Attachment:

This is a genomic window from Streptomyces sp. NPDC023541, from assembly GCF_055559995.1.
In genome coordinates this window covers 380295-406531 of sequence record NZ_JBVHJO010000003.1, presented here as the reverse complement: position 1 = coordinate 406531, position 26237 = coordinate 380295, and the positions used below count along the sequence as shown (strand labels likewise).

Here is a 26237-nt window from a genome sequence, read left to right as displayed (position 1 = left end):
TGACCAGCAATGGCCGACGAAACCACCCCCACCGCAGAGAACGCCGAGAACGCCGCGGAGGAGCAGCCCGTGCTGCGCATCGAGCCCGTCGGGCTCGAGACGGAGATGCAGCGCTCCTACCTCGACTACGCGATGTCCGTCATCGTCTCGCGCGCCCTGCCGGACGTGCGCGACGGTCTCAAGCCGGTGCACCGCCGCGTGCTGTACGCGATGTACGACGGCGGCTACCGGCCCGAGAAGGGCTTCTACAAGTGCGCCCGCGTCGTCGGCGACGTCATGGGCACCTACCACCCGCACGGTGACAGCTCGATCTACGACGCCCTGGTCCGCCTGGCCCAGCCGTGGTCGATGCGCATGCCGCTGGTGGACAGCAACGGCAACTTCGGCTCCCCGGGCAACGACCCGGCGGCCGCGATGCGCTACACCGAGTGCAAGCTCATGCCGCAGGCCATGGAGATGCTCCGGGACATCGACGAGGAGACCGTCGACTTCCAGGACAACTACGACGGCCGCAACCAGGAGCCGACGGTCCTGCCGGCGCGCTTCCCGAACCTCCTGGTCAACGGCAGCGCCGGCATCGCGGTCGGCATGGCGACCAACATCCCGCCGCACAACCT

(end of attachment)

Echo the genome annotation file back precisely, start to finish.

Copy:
This is a genomic window from Streptomyces sp. NPDC023541, from assembly GCF_055559995.1.
In genome coordinates this window covers 380295-406531 of sequence record NZ_JBVHJO010000003.1, presented here as the reverse complement: position 1 = coordinate 406531, position 26237 = coordinate 380295, and the positions used below count along the sequence as shown (strand labels likewise).

Here is a 26237-nt window from a genome sequence, read left to right as displayed (position 1 = left end):
TGACCAGCAATGGCCGACGAAACCACCCCCACCGCAGAGAACGCCGAGAACGCCGCGGAGGAGCAGCCCGTGCTGCGCATCGAGCCCGTCGGGCTCGAGACGGAGATGCAGCGCTCCTACCTCGACTACGCGATGTCCGTCATCGTCTCGCGCGCCCTGCCGGACGTGCGCGACGGTCTCAAGCCGGTGCACCGCCGCGTGCTGTACGCGATGTACGACGGCGGCTACCGGCCCGAGAAGGGCTTCTACAAGTGCGCCCGCGTCGTCGGCGACGTCATGGGCACCTACCACCCGCACGGTGACAGCTCGATCTACGACGCCCTGGTCCGCCTGGCCCAGCCGTGGTCGATGCGCATGCCGCTGGTGGACAGCAACGGCAACTTCGGCTCCCCGGGCAACGACCCGGCGGCCGCGATGCGCTACACCGAGTGCAAGCTCATGCCGCAGGCCATGGAGATGCTCCGGGACATCGACGAGGAGACCGTCGACTTCCAGGACAACTACGACGGCCGCAACCAGGAGCCGACGGTCCTGCCGGCGCGCTTCCCGAACCTCCTGGTCAACGGCAGCGCCGGCATCGCGGTCGGCATGGCGACCAACATCCCGCCGCACAACCT